Beavis and Butt-Head appear to be immortal. Mike Judge’s dangerously dim-witted duo are now back for their second revival on Paramount+ that included another full-length movie, Beavis and Butt-Head Do the Universe. And despite a lot having changed in both comedy and culture since their last series in 2011, they’re as funny as they’ve ever been—maybe even funnier.
I recently spoke to Mike about what motivated him to return for another series of Beavis and Butt-Head and some of the quirks and storylines that have made the Paramount+ revival different from all of the mayhem that the characters have caused in the past. Here’s what he had to say about their latest exploits.
Brittany Frederick: The first question you must get asked is why? What drew you back to Beavis and Butt-Head after another decade, especially when you’ve expanded out into other comedy projects over the years?
Mike Judge: I like the way it all comes together. There’s something in animation, when it works, where the sum is greater than the parts, and I’d like to think that we have that here with this…It’s also just fun to have them comment on new stuff, too. I don’t do the characters when I don’t have to, but it was just really fun to come back to this time. Especially doing different stuff with them, having the Smart Beavis and Butt-Head characters and having Beavis and Butt-Head being old, that really was fun to do. It [felt] actually more relevant having them be old, because that’s the age they would be now. And it’s just been fun to do.
BF: Another standout was Morgan Murphy’s episode “Nice Butt-Head,” where viewers finally got to see what their dynamic would be like if Butt-Head wasn’t abusive to Beavis. What was it like to explore that more normal relationship?
MJ: As soon as I heard that idea, that he gets on some Ritalin or something that makes him nice, I just thought, “Wow, why did we never do that in 200 some episodes? That’s such a great idea.” It’s one of those ideas when someone pitches it, it’s like, “Okay, this is going to be fun to do. It’s going to be easy to write and all that.”
BF: Between that and Beavis and Butt-Head Do the Universe, we’ve seen probably the most significant character development that these guys have ever had. Where is the balance for you between giving a little more depth, exploring new things, and not getting away from the uncomplicated comedy?
MJ: I think that’s mostly going on instinct, and I feel like a lot of that’s my job. There’s been a lot of different writers that’ve worked on [the show] over the years and I just try to keep everything in bounds. At the very beginning of the show, way, way back originally with Beavis, I thought maybe I don’t want to do the voice of Beavis, because I imagined him as these teenagers I knew in Albuquerque—just fry-brained, sniff too much glue…and don’t have much to say. But as it went on, it became Beavis is the one who can show a little bit of growth and then Butt-Head smacks him down. And that’s been the dynamic.
I loved different kinds of shows growing up. The Beverly Hillbillies, to me, is in the category of Beavis and Butt-Head. Those characters really didn’t change. They barely changed clothes, even. They stayed the same, and it was just good over and over again. You never saw Granny and Uncle Jed telling each other they loved each other or anything. Trey Parker, I think, said about Beavis and Butt-Head—which was a very nice compliment—that it was like the blues. It’s the same thing over and over again, but it’s good.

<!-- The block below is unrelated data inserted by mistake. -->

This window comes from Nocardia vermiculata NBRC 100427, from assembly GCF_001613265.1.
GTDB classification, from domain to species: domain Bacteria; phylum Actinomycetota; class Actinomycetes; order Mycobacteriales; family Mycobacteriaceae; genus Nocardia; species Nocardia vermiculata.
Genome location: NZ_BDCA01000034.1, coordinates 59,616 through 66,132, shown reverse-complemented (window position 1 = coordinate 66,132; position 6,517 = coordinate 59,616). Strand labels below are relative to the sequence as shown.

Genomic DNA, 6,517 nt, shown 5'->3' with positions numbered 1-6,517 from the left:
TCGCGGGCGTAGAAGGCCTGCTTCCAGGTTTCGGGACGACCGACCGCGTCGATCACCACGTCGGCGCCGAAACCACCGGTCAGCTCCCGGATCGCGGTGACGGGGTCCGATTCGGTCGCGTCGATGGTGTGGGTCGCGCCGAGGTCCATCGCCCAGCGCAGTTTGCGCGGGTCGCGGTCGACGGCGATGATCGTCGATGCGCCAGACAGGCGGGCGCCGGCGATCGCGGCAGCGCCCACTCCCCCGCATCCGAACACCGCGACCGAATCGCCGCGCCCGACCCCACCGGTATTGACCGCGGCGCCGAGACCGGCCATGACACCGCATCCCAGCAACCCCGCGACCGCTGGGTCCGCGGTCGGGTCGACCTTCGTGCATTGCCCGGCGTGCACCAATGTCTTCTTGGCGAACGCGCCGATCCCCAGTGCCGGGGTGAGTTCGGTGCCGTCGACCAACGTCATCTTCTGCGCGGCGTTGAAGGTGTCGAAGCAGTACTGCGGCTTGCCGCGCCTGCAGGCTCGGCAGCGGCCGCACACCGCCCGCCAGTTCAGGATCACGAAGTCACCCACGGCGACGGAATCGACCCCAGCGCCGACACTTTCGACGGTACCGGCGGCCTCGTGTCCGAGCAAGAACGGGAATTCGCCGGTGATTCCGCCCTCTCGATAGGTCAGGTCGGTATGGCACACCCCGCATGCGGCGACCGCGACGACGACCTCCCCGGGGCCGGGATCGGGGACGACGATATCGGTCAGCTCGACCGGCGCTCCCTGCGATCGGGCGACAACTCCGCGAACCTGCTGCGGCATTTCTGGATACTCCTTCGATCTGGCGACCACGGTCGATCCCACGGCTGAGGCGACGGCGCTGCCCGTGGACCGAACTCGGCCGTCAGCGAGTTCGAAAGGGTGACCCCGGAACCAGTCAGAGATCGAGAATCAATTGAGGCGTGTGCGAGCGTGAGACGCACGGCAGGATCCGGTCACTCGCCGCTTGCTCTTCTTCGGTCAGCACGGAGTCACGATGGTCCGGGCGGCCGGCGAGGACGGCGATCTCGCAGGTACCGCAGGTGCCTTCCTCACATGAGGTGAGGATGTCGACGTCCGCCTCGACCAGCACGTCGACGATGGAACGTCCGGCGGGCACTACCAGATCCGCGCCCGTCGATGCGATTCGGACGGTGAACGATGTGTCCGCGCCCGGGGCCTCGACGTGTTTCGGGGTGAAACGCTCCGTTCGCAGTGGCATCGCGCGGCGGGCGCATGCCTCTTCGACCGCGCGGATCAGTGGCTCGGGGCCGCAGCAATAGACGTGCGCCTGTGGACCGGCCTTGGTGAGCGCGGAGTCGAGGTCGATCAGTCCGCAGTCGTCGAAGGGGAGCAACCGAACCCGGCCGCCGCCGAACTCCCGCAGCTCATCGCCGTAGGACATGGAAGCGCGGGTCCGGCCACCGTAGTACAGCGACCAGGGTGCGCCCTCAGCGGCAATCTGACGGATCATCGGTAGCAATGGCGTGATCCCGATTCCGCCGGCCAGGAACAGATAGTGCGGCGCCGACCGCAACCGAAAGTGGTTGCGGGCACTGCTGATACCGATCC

BF: The Paramount+ series has brought back the commentaries, and he highlight of the season so far was Beavis and Butt-Head arguing over BTS and Beavis twerking to “Dynamite.” How did that segment come together?
MJ: We worked a lot on that. DJ Javerbaum just pitched, “Beavis should just declare that he thinks this is great, and then Butt-Head doesn’t think he heard him right.” And then I just started improv-ing that. We never have scripts on these. We have ideas written down and we play with it, and then we build it from there. We have a really good editor, Mike Mendez, and [animator] Kevin Lofton is really great. He animated that dance thing on the couch.
We just keep refining it until it feels right. I was really happy with how that one came out. I like sugary pop music. I like BTS. When I watched that video, “I like this.” But I feel like Butt-Head wouldn’t, so I could have fun with that, looking at both sides.
BF: What is the sheer meta-ness of the show like for you, knowing that since you play both characters, you’ve been essentially talking to yourself on and off since 1992?
MJ: It’s like I’m doing this weird puppet show I’ve been doing forever. I was doing these things in my house, and I’ve always done imitations since I was a kid. It is a little weird if I think about it too much, so I try not to think about it too much. I still separate it out in my mind. When I watch the show or the movie, I’m never imagining me in front of a microphone.
I did years of King of the Hill with those actors, and I don’t think of Bobby [Hill] as Pam Adlon ever. That’s why I don’t look at the actors when we’re doing it. When I record, I face a wall or I close my eyes. I’m imagining the cartoon and I’m visualizing that, whereas as an actor, you’re in the scene that you’re in, and that’s different.
Mike Judge’s Beavis and Butt-Head is now streaming on Paramount+.
Article content is (c)2020-2023 Brittany Frederick and may not be excerpted or reproduced without express written permission by the author. Follow me on Twitter at @BFTVTwtr and on Instagram at @BFTVGram.